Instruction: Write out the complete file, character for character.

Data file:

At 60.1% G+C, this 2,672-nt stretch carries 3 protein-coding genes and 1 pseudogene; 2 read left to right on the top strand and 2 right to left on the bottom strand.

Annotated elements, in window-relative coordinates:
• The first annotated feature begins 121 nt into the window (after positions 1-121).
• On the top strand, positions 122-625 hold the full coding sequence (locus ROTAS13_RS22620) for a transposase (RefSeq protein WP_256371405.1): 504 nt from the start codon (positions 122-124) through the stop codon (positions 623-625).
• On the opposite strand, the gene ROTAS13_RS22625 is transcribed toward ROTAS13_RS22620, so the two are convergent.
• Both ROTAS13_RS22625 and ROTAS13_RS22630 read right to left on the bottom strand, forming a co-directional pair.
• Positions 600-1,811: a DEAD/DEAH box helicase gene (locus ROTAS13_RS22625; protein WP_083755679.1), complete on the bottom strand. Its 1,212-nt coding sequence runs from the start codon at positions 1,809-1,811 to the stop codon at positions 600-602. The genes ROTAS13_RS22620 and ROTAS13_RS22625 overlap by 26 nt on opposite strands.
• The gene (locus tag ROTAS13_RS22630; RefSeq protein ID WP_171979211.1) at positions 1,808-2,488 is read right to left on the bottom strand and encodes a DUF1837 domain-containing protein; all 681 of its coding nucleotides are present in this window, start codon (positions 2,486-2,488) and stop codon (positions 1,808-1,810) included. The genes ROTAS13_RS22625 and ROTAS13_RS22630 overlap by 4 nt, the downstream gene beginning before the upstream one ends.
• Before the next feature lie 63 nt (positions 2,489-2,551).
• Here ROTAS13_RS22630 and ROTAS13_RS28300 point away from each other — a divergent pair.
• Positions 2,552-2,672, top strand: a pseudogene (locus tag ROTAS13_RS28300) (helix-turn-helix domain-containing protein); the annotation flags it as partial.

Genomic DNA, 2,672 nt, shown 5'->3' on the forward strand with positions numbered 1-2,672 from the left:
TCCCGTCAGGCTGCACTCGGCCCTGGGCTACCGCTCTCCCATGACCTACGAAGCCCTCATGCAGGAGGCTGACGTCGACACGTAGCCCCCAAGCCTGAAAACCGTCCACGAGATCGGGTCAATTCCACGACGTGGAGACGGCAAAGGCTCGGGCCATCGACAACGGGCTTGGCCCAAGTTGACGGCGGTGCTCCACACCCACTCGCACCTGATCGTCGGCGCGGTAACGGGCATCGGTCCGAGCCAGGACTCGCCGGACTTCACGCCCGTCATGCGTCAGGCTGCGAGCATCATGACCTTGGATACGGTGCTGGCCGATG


At 60.1% G+C, this 2,672-nt stretch carries 3 protein-coding genes and 1 pseudogene; 2 read left to right on the top strand and 2 right to left on the bottom strand.

Annotated elements, in window-relative coordinates:
• The first annotated feature begins 121 nt into the window (after positions 1-121).
• On the top strand, positions 122-625 hold the full coding sequence (locus ROTAS13_RS22620) for a transposase (RefSeq protein WP_256371405.1): 504 nt from the start codon (positions 122-124) through the stop codon (positions 623-625).
• On the opposite strand, the gene ROTAS13_RS22625 is transcribed toward ROTAS13_RS22620, so the two are convergent.
• Both ROTAS13_RS22625 and ROTAS13_RS22630 read right to left on the bottom strand, forming a co-directional pair.
• Positions 600-1,811: a DEAD/DEAH box helicase gene (locus ROTAS13_RS22625; protein WP_083755679.1), complete on the bottom strand. Its 1,212-nt coding sequence runs from the start codon at positions 1,809-1,811 to the stop codon at positions 600-602. The genes ROTAS13_RS22620 and ROTAS13_RS22625 overlap by 26 nt on opposite strands.
• The gene (locus tag ROTAS13_RS22630; RefSeq protein ID WP_171979211.1) at positions 1,808-2,488 is read right to left on the bottom strand and encodes a DUF1837 domain-containing protein; all 681 of its coding nucleotides are present in this window, start codon (positions 2,486-2,488) and stop codon (positions 1,808-1,810) included. The genes ROTAS13_RS22625 and ROTAS13_RS22630 overlap by 4 nt, the downstream gene beginning before the upstream one ends.
• Before the next feature lie 63 nt (positions 2,489-2,551).
• Here ROTAS13_RS22630 and ROTAS13_RS28300 point away from each other — a divergent pair.
• Positions 2,552-2,672, top strand: a pseudogene (locus tag ROTAS13_RS28300) (helix-turn-helix domain-containing protein); the annotation flags it as partial.

Genomic DNA, 2,672 nt, shown 5'->3' on the forward strand with positions numbered 1-2,672 from the left:
TCCCGTCAGGCTGCACTCGGCCCTGGGCTACCGCTCTCCCATGACCTACGAAGCCCTCATGCAGGAGGCTGACGTCGACACGTAGCCCCCAAGCCTGAAAACCGTCCACGAGATCGGGTCAATTCCACGACGTGGAGACGGCAAAGGCTCGGGCCATCGACAACGGGCTTGGCCCAAGTTGACGGCGGTGCTCCACACCCACTCGCACCTGATCGTCGGCGCGGTAACGGGCATCGGTCCGAGCCAGGACTCGCCGGACTTCACGCCCGTCATGCGTCAGGCTGCGAGCATCATGACCTTGGATACGGTGCTGGCCGATG